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Chivalry and Knighthood in the Canterbury Tales

Updated January 11, 2022
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Chivalry and Knighthood in the Canterbury Tales essay

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In the days from Adam and Eve to the people of the Middle ages, people have drastically shown what Knighthood and chivalry are meant to be. How does Knighthood and Chivalry impact the way men and women are viewed then and now? Knighthood and chivalry has declined and really disappeared since the middle ages. It doesn’t matter how events and the time periods caused it to decline. But what people have done to show what it really should and should not be.

When people of the middle ages till the twenty first century look at what knighthood and chivalry are, they are similar in the way of how men should view women and how people should view society. Chivalry is not just based for men, but based for the people and how they can impact others in the ways of kindness and respect. In the Canterbury Tales, Geoffrey Chaucer reveals through his characters that knighthood and chivalry were declining during the Middle Ages.

In The Canterbury Tales, Geoffrey Chaucer shows characters who are involved in a story that will tell the tales about certain instances that they went through and life lessons. One character introduced is the Knight. Chaucer describes the Knight as “an honored man” and his image of the Knight is highly complemented by other people. Chaucer states that the knight needs to show Chivalry and Knighthood.

Swisher stated that “Chivalry provided a code of conduct observed across much of English society. Chivalry was rooted in personal honor and the disgraced one experienced for failing to live up to one’s obligations. Nobody embodied the chivalric ideal more than the knight. A knight had to be faithful to his lord and the vows he had taken“ (Swisher 28-29). Another Knight in the “Canterbury Tales” is the rapist knight. Which who in the Wife of Bath’s Tale is not a very kind knight and doesn’t follow the chivalric code. “Chivalry brought about an idealized attitude toward women, but it did little to improve their actual position” (Leming 3).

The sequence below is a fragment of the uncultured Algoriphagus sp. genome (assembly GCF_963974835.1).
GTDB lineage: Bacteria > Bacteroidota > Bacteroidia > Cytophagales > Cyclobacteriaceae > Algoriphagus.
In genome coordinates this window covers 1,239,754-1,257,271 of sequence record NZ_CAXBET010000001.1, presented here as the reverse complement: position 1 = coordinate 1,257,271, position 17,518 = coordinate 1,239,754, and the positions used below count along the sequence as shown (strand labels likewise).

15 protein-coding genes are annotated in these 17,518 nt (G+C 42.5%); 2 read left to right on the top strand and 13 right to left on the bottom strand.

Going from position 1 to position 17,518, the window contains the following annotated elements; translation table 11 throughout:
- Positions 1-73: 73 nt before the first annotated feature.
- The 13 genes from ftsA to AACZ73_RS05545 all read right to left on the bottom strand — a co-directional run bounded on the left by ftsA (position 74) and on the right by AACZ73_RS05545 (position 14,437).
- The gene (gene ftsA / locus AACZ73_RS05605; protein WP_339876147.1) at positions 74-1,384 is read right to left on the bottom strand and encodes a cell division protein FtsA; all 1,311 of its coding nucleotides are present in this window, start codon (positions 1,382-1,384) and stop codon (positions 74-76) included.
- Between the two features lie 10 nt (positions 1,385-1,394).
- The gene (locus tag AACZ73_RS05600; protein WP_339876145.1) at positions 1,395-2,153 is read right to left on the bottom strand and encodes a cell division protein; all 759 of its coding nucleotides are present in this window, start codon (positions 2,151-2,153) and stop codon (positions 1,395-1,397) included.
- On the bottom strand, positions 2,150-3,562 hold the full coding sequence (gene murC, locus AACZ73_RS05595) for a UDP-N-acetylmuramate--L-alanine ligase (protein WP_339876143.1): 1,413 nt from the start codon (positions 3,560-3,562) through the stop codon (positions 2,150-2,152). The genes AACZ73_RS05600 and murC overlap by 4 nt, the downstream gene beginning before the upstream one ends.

This knight is more than the “stereotypical knight” that Chaucer describes in the Prologue, because “ knighthood was very barbarous.” (Jones 1:20-31) and “in the male-dominated world where they objectified women in the eye of courtly love was chauvinist and that it was “machismo” (Jones 2:25). Despite the accounts of the chivalrous lives of knights, the Knight¹s, Squire’s, and Wife of Bath’s Tale proves to be more than a romantic story with a happy ending or people living up to the standards that they are told to. For beneath this stands a deeper meaning into the declining world where reality gives way to different emotions that are sacrificed for their honor.

‘The Knight’s Tale’ is the story that represents the old school violent warriors. In this tale, two knights from Thebes who fall in love with the same woman, a princess named Emily. Since the two have sworn to support each other in everything, each one’s love for Emily does not go well. They needed to be willing to do anything to win her, which includes breaking their promise to one another. “The knights role is to fight, win and move on… have a religious character, but not a religious aim” (lambdin).

The Wife of Bath’s tale tells of a knight who fails to live up to chivalric code but reforms. In ‘The Wife of Bath’s Tale,’ the knight makes decisions that make for a first impression, and he’s not a very good knight. Knights are expected to protect women; but instead, he rapes one. “She desires respect or opinion, she desires intelligence resulting in an equal relationship”. Knights are also held for their promises; he complains and tries to get his way out of the promises, but turns out that one of them meant to marry this commoner lady. Knights are also expected to be respectful of their elders; on the wedding night, he tells the lady ,to her face, that she’s ugly and old. “He was a lusty knight condemned for sexual intimacy.”

The knight judged his wife based on her appearance and social status. The code of chivalry holds knights responsible for unfairness and meanness. But the knight could not give that to his wife. After all, it was not her fault that she was commoner. The knight learned his lesson on what a real knight should be when his wife showed him with both grace and knowledge pn what he is expected to do. In conclusion, the knight in The Wife of Bath’s Tale was not chivalrous or worthy of being a knight.

Chivalry and Knighthood in the Canterbury Tales essay

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Chivalry and Knighthood in the Canterbury Tales. (2022, Jan 11). Retrieved from https://samploon.com/chivalry-and-knighthood-in-the-canterbury-tales/

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